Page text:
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Danny Manning

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Featured Book
The Path, Vol. 2 No. 2
by Mary Nickum

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Tight Veils And White Whales
By Danny Manning
Friday, July 11, 2008

Rated "PG13" by the Author.

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Recent stories by Danny Manning
· The Dangerous Summer
· Jonathon Kyle Vincent
· Still Life; or, The One-Handed Violinist
· Cheers, Mandy
· Astronaut
· Live Your Life
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           >> View all 10

I fell in love.
She left me.
I followed her.
And then all I knew was falling...


It’s funny that when I look at her, I see a woman of pure confidence. My first impression of her is that of someone who can withstand the enormous blows of our hurricane society. My first glimpse of her pounds into my own confidence like the giant logs they used to use to break down castle doors in the good, old days. She’s intimidating. She intimidates me, when really – there’s no need for that. We’re both heavy breathing machines, two of many that live and die every day. We both clap our hands at the good times. We both blush during the right times, and we’re both products of the God that made us. Our only difference is that I believe in mine, and I subject It to conscious observation. But I’m still way into her. Whether she’s ever said a single prayer or not, that just doesn’t bother me right now.

We live while we age, and we age till the end. While we both escape many deaths, we each of us have our own tearing towards us. Although we cannot see it, we can hear it whistling down the street where the road curves left. We can shrug this whistle aside though, and bask in the ignorance that it will never catch us; that we can run fast and live forever. But the ignorance is beautiful, for it is in this time that we can live with our hands and bite with our teeth in malicious, yet passionate romance.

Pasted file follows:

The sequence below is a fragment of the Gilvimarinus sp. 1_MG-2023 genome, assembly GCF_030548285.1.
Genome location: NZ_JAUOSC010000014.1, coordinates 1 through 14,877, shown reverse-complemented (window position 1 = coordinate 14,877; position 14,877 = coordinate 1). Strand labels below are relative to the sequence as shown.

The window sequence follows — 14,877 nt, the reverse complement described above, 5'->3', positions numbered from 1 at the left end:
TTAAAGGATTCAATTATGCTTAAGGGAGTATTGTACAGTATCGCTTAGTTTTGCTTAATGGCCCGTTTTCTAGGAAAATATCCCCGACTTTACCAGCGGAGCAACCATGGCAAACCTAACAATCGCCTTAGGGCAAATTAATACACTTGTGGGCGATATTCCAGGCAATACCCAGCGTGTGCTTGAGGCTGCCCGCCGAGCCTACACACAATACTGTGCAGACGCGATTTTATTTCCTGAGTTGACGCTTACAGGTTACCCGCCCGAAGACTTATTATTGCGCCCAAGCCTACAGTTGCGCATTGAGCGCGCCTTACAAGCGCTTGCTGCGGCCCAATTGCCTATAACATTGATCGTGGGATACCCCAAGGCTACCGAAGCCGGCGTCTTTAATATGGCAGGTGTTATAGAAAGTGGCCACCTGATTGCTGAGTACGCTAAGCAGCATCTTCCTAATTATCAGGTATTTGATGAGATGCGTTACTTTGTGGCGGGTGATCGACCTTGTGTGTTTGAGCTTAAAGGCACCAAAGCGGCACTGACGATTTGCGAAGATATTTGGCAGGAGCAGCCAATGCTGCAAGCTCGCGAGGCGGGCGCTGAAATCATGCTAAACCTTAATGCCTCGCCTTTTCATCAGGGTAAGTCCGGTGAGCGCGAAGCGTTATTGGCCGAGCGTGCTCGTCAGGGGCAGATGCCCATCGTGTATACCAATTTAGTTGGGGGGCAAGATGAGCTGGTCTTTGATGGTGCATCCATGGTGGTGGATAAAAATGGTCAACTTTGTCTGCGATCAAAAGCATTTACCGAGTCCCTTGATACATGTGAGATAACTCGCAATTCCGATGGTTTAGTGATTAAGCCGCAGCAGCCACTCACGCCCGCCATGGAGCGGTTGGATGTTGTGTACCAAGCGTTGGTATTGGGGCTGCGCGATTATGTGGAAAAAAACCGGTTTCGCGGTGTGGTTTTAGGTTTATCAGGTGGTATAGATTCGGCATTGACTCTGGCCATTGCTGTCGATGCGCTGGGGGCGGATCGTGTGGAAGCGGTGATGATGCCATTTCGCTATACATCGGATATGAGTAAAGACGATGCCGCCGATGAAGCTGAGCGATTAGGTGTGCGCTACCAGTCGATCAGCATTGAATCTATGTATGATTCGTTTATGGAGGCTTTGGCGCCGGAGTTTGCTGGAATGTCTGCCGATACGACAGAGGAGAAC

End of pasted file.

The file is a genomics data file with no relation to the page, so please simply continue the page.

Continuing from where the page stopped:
Our first impressions resemble absolute confidence, but I know I get embarrassed, and I know she pouts at the mirror sometimes. So while this game is abrasive, and oh, so fun, it exists only as long as we bathe in the ignorance. For when we gain awful knowledge, I want nothing, and nothing but the comfort of her vulnerability. Her torso is a pillow, and her forearms are my blankets. And her breath is the world. Her breath is the world to me.

Imagine if tonight I went to sleep, and tomorrow when I woke up, I was somewhere completely new. A place governed by gold strings and white wings and the pallor of everything beautiful. Her amazing confidence and attractive inaccessibility would be absent. I will sleep tonight, but I’m still breathing today, and regardless of where I’ll wake, I want nothing more right now than to touch her, and feel planet Earth in short gasps from her mouth. I don’t know if I love her, but I want her. I want her.


That damn girl. She had me in way deeper than I wanted to go. I was in over my head, and though I think I loved every minute of it, I still sought closure. Closure. She was bound to do me in. I just knew it. “Come on, babe,” I spoke softly into the receiver. “This isn’t fair.”

The long and thoughtful silence that ensued burned and irritated me. The voice of an awful, beautiful blonde finally picked up the silence and pushed it softly away. “Look, I told you I’ll be back. I’m just going to check it out.”
“When? When will you be back?”